#AdultingFears a personal project

NOTA: SI HABLAS ESPAÑOL PUEDES DISFRUTAR DE LA NOTA AQUÍ.


Hi there!

(I really don't know how to start this posts, but let's do this)

It's been a while since I wrote my last post, a few things happened, one is I opened my own web. That's why I moved all my posts here and soon I will publish my portfolio here as well. 💃

One of the projects I finished recently is #AdultingFears. As you probably know this project took me a lot of time and so many people loved it that I thought to share all the process and the development like I did with Inktober 2016.

So, let's go!

 

Where did this idea come from?

I'm not the type of people who have brilliant ideas in the shower, I have my ideas before sleeping, when I'm thinking about all the things about my work and my conversations with my friends. Sometimes I think about so many things that these "thoughts" transform in ideas that I write in my phone (or they pass and die there)

Adulting Fears was something like that. On one side, I was thinking a lot about what I could make as a personal project for my portfolio in a short time and, on the other side I was remembering all my conversations with my friend Ana about being an adult: the management, the decisions, the personal battles, etc.

I realized that growing up is the idea of "having everything figured out at once", but we discovered that it’s nothing like that, it's a constant battle with the unknown. We all thought Mom and Dad had everything solved, right? But no, we don't know shit.

 

Development of the idea

After I had the idea I wrote the concept and a list of fears about being an adult. I had 31 fears that later I shortened to 24 fears so the time and work needed did not bother me.

Initially it was going to be a challenge for the month of May (that was me being a dreamer), I would publish one illustration a day. At the end, I would have 25 new illustrations for my portfolio with the same subject.

Since I needed to see it as part of one same thing, I thought of using a small color palette. Actually, I did not think too much in the colors I chose, I practically chose my favorite ones because I wanted it to inspire me all the time, but leaving me with room to play

colors.png

So one night, mixing all this I started thinking in the list of fears and suddenly I said: I have to illustrate this shit.

 

AND WHAT IS #ADULTINGFEARS?

It is a personal challenge inspired by my list of fears about being an adult. We grew up hoping that being adults would be like levelling up (like a game) to have it all solved, but no. As we grow up we'll face the ignorance and stress of this stage. As we grow we realize that life really is not as simple as it seems, it is complicated and full of scary things.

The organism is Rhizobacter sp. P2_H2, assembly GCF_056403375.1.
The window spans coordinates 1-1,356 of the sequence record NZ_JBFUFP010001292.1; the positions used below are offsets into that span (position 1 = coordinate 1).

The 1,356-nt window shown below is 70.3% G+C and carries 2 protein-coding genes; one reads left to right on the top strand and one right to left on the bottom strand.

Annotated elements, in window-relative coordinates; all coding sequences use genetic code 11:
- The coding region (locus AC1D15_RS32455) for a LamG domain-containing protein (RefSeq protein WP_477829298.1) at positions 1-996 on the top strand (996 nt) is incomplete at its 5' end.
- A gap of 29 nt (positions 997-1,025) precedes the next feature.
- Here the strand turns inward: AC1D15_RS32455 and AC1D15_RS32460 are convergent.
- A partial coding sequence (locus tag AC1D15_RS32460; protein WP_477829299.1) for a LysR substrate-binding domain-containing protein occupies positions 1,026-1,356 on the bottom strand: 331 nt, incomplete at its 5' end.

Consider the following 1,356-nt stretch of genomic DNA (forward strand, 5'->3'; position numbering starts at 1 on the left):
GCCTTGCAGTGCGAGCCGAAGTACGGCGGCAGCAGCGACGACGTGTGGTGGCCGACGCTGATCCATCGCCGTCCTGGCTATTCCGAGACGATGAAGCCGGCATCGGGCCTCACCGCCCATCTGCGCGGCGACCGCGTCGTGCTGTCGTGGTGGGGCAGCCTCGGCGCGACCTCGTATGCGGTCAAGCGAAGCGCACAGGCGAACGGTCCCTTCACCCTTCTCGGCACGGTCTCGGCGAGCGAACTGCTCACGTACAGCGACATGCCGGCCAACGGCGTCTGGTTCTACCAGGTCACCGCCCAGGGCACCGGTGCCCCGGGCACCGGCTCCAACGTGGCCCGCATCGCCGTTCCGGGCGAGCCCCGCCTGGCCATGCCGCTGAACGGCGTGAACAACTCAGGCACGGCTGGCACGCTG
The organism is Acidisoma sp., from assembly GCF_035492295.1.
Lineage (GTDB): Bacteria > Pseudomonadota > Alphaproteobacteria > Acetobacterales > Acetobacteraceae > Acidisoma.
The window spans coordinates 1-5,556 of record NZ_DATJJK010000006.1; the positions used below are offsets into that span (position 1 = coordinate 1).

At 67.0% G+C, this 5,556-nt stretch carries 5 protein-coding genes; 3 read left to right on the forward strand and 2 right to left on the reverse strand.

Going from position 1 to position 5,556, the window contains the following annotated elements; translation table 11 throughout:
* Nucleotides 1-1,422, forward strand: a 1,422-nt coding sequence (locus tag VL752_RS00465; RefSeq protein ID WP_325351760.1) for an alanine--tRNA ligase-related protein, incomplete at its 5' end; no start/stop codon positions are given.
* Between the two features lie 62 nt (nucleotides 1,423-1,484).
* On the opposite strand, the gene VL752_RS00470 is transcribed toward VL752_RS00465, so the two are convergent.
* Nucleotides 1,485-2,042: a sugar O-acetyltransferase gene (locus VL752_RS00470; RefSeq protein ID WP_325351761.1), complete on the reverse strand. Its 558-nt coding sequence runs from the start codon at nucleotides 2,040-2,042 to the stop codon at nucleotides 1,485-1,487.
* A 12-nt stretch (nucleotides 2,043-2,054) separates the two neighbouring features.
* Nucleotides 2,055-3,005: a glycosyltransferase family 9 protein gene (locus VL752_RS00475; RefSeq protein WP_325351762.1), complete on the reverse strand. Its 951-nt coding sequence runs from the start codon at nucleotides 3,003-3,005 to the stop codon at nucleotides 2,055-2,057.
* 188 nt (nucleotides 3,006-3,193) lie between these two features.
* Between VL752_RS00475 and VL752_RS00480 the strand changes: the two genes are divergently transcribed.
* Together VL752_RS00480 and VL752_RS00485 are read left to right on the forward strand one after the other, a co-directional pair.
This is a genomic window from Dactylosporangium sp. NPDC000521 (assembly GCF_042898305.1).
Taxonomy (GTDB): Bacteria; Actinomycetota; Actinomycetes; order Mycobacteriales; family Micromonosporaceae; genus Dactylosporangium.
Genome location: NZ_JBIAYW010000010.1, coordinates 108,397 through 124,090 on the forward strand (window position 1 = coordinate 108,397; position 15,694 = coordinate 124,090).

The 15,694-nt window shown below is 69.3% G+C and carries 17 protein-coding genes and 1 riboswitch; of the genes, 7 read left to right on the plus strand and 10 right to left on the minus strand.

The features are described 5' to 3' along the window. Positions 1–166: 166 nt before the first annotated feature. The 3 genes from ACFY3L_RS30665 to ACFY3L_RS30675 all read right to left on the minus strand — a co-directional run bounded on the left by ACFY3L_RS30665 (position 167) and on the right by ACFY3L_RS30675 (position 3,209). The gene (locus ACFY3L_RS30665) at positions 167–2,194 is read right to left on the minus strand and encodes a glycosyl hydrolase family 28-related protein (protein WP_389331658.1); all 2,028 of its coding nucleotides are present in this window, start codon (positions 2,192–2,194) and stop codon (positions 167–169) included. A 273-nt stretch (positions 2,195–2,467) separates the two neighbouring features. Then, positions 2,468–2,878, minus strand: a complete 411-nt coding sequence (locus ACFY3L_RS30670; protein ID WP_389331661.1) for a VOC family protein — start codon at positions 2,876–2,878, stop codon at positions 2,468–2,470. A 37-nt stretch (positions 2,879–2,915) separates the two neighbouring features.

For the whole month of May, I would illustrate each of these fears (overcame or not) and share them in my social media with the hashtag #AdultingFears to show that we are not alone in this growing up thing.

LIST OF FEARS-01.png

All the illustrations had to be digital, why? Because, if you notice, I don't make personal digital illustrations so often. I'm extremely slow painting in photoshop and I get overwhelmed with the amount of possibilities, then I end up illustrating 5 hours with something that could have been 2 hours. I also wanted to try out some tools I knew existed but didn't use, like Kyle T. Webster's brushes.

 

The (not so) golden rules

I wrote a series of rules that later I didn't adhere to 'cause shit happens(later I tell you why). The idea of having rules is to establish limits to help me focus on what I want to improve at the end.

  1. Always use the same color palette.

  2. Not to raw full characters. I can draw human extremities, shapes, objects and animals. That's the first one that I did not follow at all.

  3. I have to post the illustrations daily in my social media. "Daily"

  4. All the artwork must be digital.

  5. Every 10 illustrations I must make an animation. I tried my best.

 

My program vs the reality

You already noticed I did not follow all the rules, and at the beginning I was like “Why are you like this?” But then I calmed down and I got back to business.

• At first I wanted to make just objects because I thought that would develop my conceptual thinking more (to think outside the box). I don't think it was a bad idea, but I realized it was not necessary. Later I saw how making a small version of me connected more with the concept/idea of the fear and later with the people, and that is part of my speech as an illustrator. That's why you will see illustrations with characters and others with objects.